In Joe Gould's Secret, filmmaker Stanley Tucci tells the story of two men, one of whom would tell the other's story: famed The New Yorker writer Joseph Mitchell and New York bohemian Joe Gould. According to the film one day, the softspoken writer encounters Gould, portrayed by Ian Holm. Yankee-born and Harvard-educated, the disheveled Gould is a scholar of the NYC streets. Gould's life's work, Mitchell learns, is "The Oral History of Our Time," a transcription of hundreds of conversations, remarks, and essays about what he has seen and heard. "Every day," writes Mitchell in The New Yorker, "even when he has a bad hangover or even when he is weak and listless from hunger, Joe Gould writes in school composition books."  After Mitchell's story appeared in The New Yorker, Gould became a minor celebrity.

According to Gould himself, the idea for the Oral History came to him while he was working as a junior police reporter in New York in 1917. He was recovering from a hangover at police headquarters one summer morning when the concept dawned. He immediately quit his job to work on the book.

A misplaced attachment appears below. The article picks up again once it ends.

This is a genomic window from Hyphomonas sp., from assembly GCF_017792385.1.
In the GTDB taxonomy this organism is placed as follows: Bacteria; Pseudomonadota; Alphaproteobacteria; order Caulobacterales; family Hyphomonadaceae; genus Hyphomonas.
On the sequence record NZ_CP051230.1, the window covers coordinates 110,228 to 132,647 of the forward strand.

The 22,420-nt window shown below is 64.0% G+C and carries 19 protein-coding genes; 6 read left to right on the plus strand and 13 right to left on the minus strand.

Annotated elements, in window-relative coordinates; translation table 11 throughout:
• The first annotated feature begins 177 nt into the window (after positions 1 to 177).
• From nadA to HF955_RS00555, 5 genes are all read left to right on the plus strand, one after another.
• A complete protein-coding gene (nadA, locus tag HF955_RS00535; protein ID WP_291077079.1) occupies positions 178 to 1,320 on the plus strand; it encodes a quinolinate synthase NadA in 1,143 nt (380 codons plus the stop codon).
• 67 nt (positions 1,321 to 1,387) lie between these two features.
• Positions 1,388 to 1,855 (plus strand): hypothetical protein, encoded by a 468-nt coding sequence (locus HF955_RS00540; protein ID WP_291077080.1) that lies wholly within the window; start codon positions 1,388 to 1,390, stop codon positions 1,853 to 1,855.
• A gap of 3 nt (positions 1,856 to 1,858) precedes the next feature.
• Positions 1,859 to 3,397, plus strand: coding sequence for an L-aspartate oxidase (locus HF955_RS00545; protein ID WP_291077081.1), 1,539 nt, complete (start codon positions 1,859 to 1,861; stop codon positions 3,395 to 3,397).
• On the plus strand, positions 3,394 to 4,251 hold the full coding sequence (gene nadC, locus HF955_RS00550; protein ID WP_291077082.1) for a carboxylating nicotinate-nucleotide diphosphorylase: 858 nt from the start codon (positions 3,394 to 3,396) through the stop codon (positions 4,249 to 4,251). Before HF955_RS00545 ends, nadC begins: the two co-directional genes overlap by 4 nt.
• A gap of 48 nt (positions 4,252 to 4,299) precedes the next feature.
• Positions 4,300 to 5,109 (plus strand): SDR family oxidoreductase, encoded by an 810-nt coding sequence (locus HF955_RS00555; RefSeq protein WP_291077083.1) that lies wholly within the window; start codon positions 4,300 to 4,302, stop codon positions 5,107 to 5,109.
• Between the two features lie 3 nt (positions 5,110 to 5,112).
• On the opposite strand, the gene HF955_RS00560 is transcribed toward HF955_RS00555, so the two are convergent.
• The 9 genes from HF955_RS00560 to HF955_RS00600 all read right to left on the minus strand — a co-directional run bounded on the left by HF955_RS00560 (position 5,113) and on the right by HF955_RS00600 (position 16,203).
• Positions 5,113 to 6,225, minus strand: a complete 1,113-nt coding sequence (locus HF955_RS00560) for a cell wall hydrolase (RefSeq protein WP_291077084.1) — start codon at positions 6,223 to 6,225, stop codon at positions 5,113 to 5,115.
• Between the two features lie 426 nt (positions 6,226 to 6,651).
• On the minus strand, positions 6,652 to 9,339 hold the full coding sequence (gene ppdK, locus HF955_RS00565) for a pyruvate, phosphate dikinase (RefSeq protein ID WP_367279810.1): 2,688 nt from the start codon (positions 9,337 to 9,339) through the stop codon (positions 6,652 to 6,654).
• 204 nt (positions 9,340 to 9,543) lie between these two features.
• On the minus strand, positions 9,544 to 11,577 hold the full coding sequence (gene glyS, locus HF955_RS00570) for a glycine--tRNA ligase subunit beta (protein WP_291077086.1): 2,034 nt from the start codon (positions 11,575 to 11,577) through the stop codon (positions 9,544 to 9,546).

He explained: ' . . . I would spend the rest of my life going about the city listening to people -- eavesdropping, if necessary -- and writing down whatever I heard them say that sounded revealing to me, no matter how boring or idiotic or vulgar or obscene it might sound to others. I could see the whole thing in my mind -- long-winded conversations and short and snappy conversations, brilliant conversations and foolish conversations, curses, catch phrases, coarse remarks, snatches of quarrels, the mutterings of drunks and crazy people, the entreaties of beggars and bums, the propositions of prostitutes, the spiels of pitchmen and peddlers, the sermons of street preachers, shouts in the night, wild rumours, cries from the heart. I decided right then and there that I couldn't possibly continue to hold my job, because it would take up time that I should devote to the Oral History, and I resolved that I would never again accept regular employment unless I absolutely had to or starve but would cut my wants down to the bare bones and depend on friends and well-wishers to see me through. The idea for the Oral History occurred to me around half past ten. Around a quarter to eleven, I stood up and went to a telephone and quit my job . . .'Since that fateful morning . . . the Oral History has been my rope and my scaffold, my bed and my board, my wife and my floozy, my wound and the salt on it, my whiskey and my aspirin, and my rock and my salvation. It is the only thing that matters a damn to me. All else is dross.'